1. The Amsterdam Red Light District

A visit to Amsterdam isn’t complete without paying a visit to the famous Red Light District, which has a nickname in Dutch: De Wallen. This name refers to the Warmoesstraat and the Zeedijk. This area is mainly known as Red Light District, which refers to the red lights that are burning behind the prostitutes’ windows. In this area prostitution probably even occurred before the 15th century, although not behind the famous windows. Many windows have disappeared over the past few years, but De Wallen is still tourist attraction number one with foreign tourists.

  1. Rijksmuseum

If you have time to visit only one museum while you’re in Amsterdam, we suggest you visit the Rijksmuseum. The Rijksmuseum is the biggest and most important museum in Amsterdam and the Netherlands. The museum is called the Rijks in popular speech, and is even more worth visiting after its renovation. It is well-known for its collection of Old Masters, such as Rembrandt, Vermeer, Hals, Cuyp et cetera. The absolute crowd-pleaser and highlight of the collection is of course Rembrandt’s Night Watch, officially named The Shooting Company of Frans Banning Cocq. Other top pieces are Van Gogh’s self-protraits (1887) and The Milkmaid by Johannes Vermeer.
Opening hours:
Open daily from van 9am-5pm.
Website: www.rijksmuseum.nl

  1. Anne Frank House

Anne Frank has become a worldwide symbol of the horrifying Holocaust. Het Achterhuis is the title of the diary written by Anne Frank, a Jewish girl who had to go into hiding to escape the Nazis. Her diary is one of world’s most admired and best read books. Before the diary was even finished, the Frank family and four other people that went into hiding were found by the Nazis in 1944. They were arrested and deported to the Auschwitz concentration camp, which was survived only by Anne’s father Otto. Anne’s dream came true nonetheless, as her diary was published after the war. With the help of Anne’s diary, The Anne Frank house tells the story of this Jewish girl.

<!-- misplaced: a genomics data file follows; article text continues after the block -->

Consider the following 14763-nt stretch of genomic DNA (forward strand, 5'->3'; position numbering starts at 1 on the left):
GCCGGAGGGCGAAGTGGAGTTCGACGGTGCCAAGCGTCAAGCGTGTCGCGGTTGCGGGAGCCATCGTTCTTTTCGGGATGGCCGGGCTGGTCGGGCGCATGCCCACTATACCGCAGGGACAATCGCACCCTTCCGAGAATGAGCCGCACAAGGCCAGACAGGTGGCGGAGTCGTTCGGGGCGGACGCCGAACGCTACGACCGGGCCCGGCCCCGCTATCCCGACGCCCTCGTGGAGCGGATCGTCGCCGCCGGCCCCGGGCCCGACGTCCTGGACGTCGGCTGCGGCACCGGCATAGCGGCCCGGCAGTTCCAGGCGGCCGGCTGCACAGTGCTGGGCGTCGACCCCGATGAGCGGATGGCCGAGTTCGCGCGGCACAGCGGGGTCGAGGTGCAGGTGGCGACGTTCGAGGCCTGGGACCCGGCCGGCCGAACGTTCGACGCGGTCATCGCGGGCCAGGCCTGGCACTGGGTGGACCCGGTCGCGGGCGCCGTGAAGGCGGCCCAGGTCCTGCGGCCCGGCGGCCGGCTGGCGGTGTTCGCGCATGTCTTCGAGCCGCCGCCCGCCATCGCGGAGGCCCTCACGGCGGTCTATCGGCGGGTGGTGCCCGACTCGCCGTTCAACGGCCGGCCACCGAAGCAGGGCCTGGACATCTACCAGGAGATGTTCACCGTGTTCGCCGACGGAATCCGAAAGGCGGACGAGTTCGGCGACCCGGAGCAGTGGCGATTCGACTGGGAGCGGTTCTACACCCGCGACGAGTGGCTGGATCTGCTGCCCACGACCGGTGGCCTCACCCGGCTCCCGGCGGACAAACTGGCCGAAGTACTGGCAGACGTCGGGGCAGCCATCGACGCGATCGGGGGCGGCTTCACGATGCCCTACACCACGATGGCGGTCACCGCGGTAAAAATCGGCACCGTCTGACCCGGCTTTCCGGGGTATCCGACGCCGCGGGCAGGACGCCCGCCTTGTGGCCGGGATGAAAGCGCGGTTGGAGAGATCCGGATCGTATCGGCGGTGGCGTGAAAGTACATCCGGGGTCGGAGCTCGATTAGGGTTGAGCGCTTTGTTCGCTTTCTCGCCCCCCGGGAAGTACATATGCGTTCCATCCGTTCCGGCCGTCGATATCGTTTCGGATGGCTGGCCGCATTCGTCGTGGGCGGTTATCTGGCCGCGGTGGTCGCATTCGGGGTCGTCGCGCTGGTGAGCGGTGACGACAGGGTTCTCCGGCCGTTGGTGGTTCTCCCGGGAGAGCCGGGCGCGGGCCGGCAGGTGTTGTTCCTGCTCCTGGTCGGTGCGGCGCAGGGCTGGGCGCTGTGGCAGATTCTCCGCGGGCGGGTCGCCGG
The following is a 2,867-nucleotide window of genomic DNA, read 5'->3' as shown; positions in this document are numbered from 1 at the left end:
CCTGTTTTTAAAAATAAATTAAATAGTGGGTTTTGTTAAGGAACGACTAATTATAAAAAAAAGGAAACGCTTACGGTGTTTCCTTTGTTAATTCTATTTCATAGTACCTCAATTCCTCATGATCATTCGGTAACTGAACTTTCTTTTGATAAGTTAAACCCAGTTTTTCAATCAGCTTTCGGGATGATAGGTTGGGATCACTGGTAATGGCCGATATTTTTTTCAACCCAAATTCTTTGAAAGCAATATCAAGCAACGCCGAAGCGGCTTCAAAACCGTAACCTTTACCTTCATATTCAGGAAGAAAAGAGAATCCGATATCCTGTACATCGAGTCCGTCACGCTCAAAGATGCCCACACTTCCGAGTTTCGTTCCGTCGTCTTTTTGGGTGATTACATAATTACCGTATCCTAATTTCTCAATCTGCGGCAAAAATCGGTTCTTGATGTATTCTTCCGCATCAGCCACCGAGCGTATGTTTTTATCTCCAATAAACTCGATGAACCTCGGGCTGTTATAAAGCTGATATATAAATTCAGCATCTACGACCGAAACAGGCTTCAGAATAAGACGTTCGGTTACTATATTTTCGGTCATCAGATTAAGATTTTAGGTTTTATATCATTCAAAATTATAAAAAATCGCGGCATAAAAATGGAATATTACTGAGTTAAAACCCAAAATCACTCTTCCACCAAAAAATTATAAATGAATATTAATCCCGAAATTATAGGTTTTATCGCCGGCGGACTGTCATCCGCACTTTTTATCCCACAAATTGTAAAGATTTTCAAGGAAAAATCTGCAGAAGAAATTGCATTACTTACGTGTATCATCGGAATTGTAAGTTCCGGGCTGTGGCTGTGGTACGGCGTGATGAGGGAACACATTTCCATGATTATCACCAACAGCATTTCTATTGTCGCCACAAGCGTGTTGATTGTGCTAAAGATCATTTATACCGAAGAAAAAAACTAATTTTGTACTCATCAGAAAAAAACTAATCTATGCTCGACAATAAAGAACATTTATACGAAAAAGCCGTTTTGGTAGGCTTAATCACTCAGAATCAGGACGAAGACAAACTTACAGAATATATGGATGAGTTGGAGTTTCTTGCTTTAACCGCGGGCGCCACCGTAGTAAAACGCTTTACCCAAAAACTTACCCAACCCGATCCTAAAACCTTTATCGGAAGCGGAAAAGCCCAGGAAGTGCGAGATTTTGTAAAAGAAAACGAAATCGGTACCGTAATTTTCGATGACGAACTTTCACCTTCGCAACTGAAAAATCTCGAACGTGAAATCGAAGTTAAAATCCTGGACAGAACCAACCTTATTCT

Opening hours:
Open every day from 9am – 7pm (9pm on Saturday)
Open every day from 9am – 9pm (10pm on Saturday)
Open every day (including Saturday) from 9am – 10pm.
Website: www.annefrankhuis.org

  1. Van Gogh Museum

Almost 125 years after his death, Vincent van Gogh is more popular than ever. Van Gogh is one of world’s most famous and popular painters and was talked about in the same breath as his contemporaries Cézanne and Renoir. The Van Gogh Museum at the Museum Square has the world’s largest collection of paintings by Vincent van Gogh: his self-portraits, landscapes, still lives et cetera. From The Potato Eaters to The Yellow House, which is also known as The Street. The museum also has an extensive collection of other artists, mainly contemporaries of Van Gogh. The museum gives a unique outlook on the life and work of the most famous painter of the Netherlands. The continuous collection is also often complemented by thematic expositions.
Opening hours:
The museum is generally open from 9am/10am until 5pm/6pm. Please see the website for the exact opening hours.
Website: www.vangoghmuseum.nl

  1. Canal District

Numbers 2-4 used to be museums, but in fact Amsterdam is one big open-air museum and the Canal District (Dutch: Grachtengordel) is one of the most important attractions Amsterdam has to offer. Ever since 2010, the Canal District is part of the UNESCO World Heritage List. The Canal District consists of four parts: the Singel, the Herengracht, the Keizersgracht and the Prinsengracht, but it’s actually a whole network of streets, docks, bridges and canal houses dating from the 17th century (Golden Age) and 18th century. Be sure to take a canal cruise while you’re visiting Amsterdam!

  1. Albert Cuyp market